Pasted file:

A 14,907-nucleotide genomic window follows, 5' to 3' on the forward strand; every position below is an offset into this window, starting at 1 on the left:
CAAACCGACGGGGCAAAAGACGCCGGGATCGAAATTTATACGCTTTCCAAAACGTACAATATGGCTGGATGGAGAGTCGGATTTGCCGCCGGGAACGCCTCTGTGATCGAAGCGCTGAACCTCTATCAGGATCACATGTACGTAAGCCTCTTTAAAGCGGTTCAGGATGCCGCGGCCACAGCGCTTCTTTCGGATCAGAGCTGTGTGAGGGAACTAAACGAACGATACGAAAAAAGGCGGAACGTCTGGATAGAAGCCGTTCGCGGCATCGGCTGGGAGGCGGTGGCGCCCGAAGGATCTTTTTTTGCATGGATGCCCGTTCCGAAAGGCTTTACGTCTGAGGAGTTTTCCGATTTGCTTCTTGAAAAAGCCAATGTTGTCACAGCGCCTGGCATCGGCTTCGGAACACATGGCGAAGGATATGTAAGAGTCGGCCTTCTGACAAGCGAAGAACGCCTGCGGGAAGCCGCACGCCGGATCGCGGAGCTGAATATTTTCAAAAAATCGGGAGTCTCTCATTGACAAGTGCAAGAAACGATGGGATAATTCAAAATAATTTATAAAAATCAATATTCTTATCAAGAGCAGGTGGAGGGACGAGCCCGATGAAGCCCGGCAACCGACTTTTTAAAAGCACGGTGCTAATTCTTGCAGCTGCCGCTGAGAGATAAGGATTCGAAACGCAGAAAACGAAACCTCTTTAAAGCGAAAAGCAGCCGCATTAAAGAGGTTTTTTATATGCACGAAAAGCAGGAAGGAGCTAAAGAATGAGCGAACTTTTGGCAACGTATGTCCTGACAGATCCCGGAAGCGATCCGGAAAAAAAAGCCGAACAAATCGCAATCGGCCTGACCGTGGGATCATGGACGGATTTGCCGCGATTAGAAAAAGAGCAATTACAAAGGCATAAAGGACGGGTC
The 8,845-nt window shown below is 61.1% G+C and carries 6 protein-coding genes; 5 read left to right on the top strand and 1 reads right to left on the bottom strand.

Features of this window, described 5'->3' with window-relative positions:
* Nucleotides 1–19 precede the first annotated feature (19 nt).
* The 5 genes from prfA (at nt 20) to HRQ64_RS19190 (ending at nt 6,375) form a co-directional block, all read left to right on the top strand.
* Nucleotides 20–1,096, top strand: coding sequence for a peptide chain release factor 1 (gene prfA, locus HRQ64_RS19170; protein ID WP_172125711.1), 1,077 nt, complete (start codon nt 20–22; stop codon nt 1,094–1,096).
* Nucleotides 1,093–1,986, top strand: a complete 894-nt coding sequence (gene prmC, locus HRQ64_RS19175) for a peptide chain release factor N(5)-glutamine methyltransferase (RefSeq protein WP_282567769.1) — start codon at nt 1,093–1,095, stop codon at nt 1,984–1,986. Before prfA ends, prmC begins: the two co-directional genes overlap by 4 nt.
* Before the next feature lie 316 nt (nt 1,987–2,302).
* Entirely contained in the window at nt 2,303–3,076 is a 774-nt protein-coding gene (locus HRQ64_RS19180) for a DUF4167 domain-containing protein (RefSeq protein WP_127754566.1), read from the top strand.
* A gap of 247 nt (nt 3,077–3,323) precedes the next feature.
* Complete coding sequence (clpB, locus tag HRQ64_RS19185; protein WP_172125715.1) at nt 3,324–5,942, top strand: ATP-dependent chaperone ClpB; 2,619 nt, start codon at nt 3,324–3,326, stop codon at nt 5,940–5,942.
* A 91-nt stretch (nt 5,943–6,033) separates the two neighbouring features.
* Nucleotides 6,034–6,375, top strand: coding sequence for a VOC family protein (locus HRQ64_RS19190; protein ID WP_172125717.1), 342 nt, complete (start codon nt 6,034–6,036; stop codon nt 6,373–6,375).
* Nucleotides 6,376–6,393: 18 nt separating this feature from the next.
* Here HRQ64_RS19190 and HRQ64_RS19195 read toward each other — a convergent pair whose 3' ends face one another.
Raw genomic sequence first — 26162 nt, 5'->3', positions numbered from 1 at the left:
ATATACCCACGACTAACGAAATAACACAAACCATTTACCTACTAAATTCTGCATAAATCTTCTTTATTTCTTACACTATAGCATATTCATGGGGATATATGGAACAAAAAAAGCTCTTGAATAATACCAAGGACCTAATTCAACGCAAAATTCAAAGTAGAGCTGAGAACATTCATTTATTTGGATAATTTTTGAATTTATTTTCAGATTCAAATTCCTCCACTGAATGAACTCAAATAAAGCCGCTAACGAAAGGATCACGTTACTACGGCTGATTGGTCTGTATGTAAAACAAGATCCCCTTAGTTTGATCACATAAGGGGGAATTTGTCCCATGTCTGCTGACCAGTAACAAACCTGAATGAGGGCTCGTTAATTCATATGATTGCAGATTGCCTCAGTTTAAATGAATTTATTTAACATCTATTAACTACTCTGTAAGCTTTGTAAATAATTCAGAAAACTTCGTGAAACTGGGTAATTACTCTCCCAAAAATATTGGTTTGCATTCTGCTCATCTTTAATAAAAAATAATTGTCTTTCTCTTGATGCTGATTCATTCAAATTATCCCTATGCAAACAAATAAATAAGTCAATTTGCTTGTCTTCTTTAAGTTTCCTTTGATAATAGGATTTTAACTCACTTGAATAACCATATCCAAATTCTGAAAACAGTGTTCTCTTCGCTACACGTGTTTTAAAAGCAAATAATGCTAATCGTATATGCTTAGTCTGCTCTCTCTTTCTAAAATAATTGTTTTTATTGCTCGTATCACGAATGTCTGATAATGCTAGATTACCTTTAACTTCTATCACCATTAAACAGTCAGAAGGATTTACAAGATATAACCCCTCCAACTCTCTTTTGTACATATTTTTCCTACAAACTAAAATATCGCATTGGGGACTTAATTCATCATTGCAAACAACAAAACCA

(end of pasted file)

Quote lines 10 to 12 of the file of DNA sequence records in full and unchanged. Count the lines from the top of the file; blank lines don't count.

* Entirely contained in the window at nt 2,303–3,076 is a 774-nt protein-coding gene (locus HRQ64_RS19180) for a DUF4167 domain-containing protein (RefSeq protein WP_127754566.1), read from the top strand.
* A gap of 247 nt (nt 3,077–3,323) precedes the next feature.
* Complete coding sequence (clpB, locus tag HRQ64_RS19185; protein WP_172125715.1) at nt 3,324–5,942, top strand: ATP-dependent chaperone ClpB; 2,619 nt, start codon at nt 3,324–3,326, stop codon at nt 5,940–5,942.